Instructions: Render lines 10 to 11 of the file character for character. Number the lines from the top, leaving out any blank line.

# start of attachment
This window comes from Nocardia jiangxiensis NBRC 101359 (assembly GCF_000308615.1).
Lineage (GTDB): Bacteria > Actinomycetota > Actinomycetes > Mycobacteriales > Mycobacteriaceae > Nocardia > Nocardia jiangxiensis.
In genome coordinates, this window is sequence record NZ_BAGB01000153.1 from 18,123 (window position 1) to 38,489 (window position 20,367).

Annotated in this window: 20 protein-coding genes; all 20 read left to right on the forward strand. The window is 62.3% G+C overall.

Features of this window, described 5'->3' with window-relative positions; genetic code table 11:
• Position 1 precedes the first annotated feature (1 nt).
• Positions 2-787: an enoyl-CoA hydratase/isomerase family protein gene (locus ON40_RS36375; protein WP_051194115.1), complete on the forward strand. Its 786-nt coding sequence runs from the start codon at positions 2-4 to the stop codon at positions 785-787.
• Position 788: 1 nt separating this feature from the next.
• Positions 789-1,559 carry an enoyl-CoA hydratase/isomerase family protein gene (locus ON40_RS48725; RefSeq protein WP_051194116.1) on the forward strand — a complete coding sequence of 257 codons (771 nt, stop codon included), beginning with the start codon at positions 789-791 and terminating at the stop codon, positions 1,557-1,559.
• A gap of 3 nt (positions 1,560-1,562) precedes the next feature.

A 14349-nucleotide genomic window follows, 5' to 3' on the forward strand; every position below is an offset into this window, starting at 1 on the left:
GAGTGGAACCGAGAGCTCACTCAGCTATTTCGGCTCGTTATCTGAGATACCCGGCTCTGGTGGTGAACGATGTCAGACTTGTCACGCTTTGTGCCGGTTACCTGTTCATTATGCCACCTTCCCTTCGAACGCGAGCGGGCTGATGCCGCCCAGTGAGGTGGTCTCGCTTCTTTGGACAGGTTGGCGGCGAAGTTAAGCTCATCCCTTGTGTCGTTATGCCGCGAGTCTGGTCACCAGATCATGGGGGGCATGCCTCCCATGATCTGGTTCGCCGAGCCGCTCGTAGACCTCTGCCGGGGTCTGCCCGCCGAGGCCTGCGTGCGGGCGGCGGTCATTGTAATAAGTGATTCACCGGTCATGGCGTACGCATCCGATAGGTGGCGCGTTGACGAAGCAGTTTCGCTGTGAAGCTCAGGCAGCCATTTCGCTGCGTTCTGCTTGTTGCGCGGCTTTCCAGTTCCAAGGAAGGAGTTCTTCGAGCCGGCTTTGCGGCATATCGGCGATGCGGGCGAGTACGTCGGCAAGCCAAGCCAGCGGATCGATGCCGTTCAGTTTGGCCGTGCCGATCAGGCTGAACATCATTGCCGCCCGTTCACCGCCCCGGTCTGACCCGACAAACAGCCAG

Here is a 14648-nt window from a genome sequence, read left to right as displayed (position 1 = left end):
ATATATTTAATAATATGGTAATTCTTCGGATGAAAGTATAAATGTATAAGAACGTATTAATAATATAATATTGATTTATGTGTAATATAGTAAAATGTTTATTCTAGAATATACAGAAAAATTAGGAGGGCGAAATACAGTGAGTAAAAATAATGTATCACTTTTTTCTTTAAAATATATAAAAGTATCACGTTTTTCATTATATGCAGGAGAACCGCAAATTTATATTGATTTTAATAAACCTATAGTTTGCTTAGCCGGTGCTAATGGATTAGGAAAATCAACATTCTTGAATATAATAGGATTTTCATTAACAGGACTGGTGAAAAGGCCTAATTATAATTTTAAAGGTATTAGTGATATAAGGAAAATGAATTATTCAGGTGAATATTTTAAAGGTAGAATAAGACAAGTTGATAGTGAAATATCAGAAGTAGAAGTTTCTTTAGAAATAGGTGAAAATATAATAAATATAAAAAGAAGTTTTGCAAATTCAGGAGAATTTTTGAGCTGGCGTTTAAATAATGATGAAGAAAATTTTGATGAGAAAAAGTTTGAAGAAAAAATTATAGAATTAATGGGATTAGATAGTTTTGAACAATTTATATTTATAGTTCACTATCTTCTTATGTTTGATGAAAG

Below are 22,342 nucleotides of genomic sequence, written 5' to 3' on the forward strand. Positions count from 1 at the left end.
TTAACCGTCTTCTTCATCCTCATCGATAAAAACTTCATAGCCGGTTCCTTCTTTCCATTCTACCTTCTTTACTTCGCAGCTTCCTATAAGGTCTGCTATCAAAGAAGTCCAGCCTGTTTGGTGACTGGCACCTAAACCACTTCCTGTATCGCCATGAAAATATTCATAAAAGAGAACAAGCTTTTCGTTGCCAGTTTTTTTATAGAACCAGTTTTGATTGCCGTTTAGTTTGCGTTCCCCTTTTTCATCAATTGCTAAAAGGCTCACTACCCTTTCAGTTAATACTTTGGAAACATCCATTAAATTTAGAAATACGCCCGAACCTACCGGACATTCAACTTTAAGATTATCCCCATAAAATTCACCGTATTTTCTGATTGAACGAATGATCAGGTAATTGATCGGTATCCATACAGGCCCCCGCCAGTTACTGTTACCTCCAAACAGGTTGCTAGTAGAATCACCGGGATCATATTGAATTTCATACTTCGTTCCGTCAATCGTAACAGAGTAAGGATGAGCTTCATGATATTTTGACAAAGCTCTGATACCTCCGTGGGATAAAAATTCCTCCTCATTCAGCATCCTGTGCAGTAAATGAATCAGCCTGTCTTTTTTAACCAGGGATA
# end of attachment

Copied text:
• A gap of 3 nt (positions 1,560-1,562) precedes the next feature.

A 14349-nucleotide genomic window follows, 5' to 3' on the forward strand; every position below is an offset into this window, starting at 1 on the left: